Finally, Entergy's proposed EPU power increase changes the most criticalsafety design feature of Vermont Yankee. This so-called “NPSH issue”leaves Vermont Yankee open to a China Syndrome type accident, a situationthat does not exist with Vermont Yankee's current operational design – onlywith the proposed EPU power increase changes that would be made to theoperational and safety design.Let me elaborate on each power related safety concern with technical details:My first concern: In the event of an accident after a 20% EPU power increase, there isan international consensus that the radiation available to be immediately released willincrease by more than 40%. To avoid exceeding State and Federal allowable exposurelimits to the citizens of Brattleboro after the EPU power increase, Entergy requested andthe NRC has allowed Vermont Yankee to lower the theoretical radiation releases at itspresent power level by about 40%. This 40% theoretical reduction offsets the real 40%net increase. Thus it appears on paper as if there is no difference. This radiationassessment shell game is called the "Alternate Source Term." The real net effect afterthe EPU is that the actual radiation released from a potential accident will be 40% morethan what would be released at the power level Vermont Yankee operates at today.Furthermore, during the actual hearings before the Vermont Public Service Board in2003, Entergy's expert witness acknowledged that the likelihood of an accident after theEPU power increase would be 25 percent higher than if operations at this nuclear powerplant remained unchanged. If the likelihood of an accident increases by 25% and theconsequences of an accident increase by more than 40%, it is clear that VermontYankee's safety margins will be significantly reduced after the EPU.My second concern: Vermont Yankee has already been operating for 33 years, and theage related problems the plant already has will be compounded by the additionalstresses of the proposed EPU power increase. During the hearings before the Vermont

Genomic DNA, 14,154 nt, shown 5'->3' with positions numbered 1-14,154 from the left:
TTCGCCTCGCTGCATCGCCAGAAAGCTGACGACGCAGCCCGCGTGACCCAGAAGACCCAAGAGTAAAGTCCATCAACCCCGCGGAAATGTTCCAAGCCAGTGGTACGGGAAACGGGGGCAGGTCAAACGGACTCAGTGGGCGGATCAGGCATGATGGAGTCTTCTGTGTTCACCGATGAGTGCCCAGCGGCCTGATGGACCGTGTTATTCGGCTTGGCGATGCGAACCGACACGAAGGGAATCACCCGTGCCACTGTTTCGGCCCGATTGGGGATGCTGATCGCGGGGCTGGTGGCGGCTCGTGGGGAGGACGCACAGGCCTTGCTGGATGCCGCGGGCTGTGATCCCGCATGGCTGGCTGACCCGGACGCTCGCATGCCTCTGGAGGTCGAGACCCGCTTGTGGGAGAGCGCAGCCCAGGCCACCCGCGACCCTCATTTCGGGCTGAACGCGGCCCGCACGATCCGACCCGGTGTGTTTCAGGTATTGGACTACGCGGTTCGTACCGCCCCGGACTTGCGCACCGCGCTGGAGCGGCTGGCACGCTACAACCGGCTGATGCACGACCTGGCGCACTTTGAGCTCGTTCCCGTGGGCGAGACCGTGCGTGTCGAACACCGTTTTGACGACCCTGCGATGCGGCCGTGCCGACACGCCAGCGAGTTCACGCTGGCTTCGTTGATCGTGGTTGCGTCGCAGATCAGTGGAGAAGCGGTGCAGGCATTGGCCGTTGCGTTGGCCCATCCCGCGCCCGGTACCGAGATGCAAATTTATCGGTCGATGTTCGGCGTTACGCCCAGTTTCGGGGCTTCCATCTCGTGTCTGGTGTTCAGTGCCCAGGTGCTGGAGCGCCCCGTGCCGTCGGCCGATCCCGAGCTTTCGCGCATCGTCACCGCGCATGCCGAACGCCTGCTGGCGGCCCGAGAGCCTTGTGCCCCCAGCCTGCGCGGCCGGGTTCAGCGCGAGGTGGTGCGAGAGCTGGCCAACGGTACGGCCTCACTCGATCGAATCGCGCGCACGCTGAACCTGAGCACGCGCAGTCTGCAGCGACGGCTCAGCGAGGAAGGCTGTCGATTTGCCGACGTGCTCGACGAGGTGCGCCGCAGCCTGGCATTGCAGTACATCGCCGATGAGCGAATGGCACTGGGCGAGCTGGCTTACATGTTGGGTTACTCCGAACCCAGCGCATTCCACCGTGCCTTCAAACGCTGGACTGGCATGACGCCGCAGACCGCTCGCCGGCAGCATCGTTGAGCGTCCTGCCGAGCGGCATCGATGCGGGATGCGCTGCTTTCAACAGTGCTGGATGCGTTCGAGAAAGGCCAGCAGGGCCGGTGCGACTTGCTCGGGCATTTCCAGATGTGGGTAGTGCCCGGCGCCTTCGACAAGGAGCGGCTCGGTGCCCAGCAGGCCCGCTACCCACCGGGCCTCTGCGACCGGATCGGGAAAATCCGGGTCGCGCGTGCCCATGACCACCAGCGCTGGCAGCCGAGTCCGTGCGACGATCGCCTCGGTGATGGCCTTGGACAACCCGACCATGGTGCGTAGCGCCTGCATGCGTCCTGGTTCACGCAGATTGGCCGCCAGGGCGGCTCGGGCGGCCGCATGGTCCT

A. Gundersen ACRS Testimony 11-14-05
 
Page 3 of 5
 
Public Service Board, an expert hired by Entergy and Vermont Yankee acknowledgedthat this nuclear power plant would be less reliable after the EPU power increase. Theindustry record of EPU power increase related failures is replete with five steam dryerfailures, two cracked turbine generator shaft failures, and numerous other failures ofaging equipment after much smaller uprate power increases than that which is currentlyproposed for Vermont Yankee.However, we need not look to other reactors to identify that age related equipmentfailures are already impacting Vermont Yankee's performance.
 
Vermont Yankee's steam dryer has 40 new cracks since only 18 months ago,
 
the Main Steam Isolation Valves are no longer able to meet their original leakcriterion, and
 
the condenser is so old that Entergy itself has stated that Vermont Yankee
ʼ
scondenser is "lucky to withstand gravity"!Remember last year's fire that shut down Vermont Yankee for almost three weeks? In adirect quote to the NRC about what really caused the fire, Vermont Yankee employeesstated, "The root causes of the event were determined to be inadequate preventativemaintenance…and failure to monitor age related degradation." The evidence showsthat the preventative maintenance issues to which Vermont Yankee refers in itsstatement were known as critical preventive maintenance issues throughout the nuclearindustry since 1990, and yet, still ignored by Entergy as late as 2004 in its rush to putVermont Yankee back on line.That fire confirmed what I stated back in October 2003 in formal testimony beforeVermont's Public Service Board, that there is "growing evidence that aging managementprograms aren't working." My question remains the same in 2005. "What will breaknext in a very old plant under very new EPU increased power stresses?"If the Vermont Yankee nuclear power plant is indeed as robust as Entergy claims, thereis a reliable scientific and technical method to test the plant under the additional stressof the proposed EPU power increase, called Full Power Transient Testing. The NRC